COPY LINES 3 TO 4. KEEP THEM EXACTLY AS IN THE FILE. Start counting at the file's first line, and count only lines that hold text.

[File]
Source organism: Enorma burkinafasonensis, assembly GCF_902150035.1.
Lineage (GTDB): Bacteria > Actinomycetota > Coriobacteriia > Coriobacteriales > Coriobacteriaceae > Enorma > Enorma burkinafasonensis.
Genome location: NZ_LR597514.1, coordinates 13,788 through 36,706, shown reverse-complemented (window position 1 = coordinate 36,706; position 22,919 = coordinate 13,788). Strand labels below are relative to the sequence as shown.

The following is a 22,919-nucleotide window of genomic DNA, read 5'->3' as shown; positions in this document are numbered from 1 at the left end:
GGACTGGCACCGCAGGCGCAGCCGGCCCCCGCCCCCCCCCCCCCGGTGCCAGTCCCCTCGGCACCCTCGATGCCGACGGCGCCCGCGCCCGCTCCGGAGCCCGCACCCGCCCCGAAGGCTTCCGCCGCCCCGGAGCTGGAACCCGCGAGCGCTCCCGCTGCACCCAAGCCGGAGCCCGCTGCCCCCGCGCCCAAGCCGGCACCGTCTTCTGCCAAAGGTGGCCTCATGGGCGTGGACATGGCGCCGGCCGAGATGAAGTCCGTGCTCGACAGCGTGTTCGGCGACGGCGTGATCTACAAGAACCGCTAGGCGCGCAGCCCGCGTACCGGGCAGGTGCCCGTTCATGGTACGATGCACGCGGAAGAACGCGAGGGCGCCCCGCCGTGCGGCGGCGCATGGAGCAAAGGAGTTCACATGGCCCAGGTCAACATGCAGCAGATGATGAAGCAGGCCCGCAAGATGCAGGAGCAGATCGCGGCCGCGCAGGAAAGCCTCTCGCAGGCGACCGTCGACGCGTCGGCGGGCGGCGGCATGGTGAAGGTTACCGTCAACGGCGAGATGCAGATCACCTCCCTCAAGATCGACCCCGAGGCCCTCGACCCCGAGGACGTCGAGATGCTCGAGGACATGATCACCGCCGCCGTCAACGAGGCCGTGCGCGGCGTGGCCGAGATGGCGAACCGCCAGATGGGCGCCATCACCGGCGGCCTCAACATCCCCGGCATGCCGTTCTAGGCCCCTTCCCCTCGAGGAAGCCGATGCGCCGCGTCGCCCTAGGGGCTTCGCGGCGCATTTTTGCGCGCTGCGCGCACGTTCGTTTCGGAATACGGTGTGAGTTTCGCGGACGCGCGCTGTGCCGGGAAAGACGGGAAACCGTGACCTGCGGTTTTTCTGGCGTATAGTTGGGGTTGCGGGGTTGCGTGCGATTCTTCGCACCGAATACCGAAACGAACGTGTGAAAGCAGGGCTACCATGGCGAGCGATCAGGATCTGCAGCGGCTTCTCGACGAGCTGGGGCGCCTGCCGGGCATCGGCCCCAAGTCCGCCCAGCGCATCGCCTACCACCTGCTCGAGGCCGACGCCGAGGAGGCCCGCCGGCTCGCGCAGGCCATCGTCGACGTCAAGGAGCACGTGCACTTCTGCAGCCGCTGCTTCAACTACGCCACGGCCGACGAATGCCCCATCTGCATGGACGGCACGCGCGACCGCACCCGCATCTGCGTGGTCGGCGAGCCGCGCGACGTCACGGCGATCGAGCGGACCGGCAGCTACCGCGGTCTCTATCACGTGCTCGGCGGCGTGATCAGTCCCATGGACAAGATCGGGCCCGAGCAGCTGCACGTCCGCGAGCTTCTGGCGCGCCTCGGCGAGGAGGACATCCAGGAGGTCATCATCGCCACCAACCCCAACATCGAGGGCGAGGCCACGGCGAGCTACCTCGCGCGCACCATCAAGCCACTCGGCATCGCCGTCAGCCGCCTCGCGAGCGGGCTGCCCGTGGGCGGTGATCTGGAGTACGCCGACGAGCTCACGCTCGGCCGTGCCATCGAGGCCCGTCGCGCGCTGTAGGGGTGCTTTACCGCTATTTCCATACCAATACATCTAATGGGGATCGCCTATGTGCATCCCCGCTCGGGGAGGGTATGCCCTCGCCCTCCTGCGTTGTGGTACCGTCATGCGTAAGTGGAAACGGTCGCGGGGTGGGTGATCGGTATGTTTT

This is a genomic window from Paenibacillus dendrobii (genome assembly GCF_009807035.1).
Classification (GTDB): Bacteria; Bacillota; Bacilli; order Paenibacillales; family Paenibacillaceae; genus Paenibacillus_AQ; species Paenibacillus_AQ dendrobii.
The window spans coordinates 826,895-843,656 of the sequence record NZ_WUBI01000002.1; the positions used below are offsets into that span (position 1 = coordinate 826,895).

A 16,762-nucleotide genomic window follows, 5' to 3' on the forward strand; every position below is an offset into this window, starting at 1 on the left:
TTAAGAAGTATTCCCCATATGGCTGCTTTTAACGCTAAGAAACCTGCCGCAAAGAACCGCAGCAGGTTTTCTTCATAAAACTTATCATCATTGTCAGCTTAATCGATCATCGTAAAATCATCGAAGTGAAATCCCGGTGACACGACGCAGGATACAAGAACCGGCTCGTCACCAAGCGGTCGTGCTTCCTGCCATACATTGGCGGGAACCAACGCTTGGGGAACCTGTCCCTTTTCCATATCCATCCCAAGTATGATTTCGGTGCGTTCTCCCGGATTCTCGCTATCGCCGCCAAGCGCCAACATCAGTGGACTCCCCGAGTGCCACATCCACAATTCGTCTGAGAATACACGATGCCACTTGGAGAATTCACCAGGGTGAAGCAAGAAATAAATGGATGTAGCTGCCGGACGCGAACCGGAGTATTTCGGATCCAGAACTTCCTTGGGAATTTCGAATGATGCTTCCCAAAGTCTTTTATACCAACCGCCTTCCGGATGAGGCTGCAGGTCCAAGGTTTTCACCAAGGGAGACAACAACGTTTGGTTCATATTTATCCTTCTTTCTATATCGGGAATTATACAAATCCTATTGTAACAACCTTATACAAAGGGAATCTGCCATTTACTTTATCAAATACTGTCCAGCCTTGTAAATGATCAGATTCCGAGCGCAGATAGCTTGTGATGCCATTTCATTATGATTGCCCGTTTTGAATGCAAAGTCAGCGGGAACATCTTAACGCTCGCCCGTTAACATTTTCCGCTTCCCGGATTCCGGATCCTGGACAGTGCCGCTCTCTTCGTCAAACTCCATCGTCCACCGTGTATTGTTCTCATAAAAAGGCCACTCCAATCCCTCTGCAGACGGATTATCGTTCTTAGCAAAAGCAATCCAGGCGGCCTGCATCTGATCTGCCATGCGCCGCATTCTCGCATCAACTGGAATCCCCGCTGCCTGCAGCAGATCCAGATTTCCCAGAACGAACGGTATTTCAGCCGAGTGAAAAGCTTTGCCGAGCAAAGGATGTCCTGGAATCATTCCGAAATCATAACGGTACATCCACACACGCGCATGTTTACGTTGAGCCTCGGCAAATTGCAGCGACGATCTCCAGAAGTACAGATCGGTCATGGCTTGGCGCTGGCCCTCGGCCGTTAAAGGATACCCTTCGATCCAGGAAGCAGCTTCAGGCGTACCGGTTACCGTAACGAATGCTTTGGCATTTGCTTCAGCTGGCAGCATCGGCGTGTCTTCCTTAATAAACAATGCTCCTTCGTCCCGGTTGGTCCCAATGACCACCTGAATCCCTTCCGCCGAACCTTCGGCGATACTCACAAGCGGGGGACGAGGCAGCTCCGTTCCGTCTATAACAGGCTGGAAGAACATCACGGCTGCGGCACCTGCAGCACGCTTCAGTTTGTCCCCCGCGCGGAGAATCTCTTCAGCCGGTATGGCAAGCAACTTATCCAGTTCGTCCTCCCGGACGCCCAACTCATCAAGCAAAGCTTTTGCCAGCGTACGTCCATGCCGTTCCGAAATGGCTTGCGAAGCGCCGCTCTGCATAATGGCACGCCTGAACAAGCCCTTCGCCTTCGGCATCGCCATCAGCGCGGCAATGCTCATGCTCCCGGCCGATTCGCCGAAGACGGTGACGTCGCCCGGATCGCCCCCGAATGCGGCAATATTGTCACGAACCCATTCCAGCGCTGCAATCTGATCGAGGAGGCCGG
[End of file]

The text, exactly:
Genome location: NZ_LR597514.1, coordinates 13,788 through 36,706, shown reverse-complemented (window position 1 = coordinate 36,706; position 22,919 = coordinate 13,788). Strand labels below are relative to the sequence as shown.

The following is a 22,919-nucleotide window of genomic DNA, read 5'->3' as shown; positions in this document are numbered from 1 at the left end: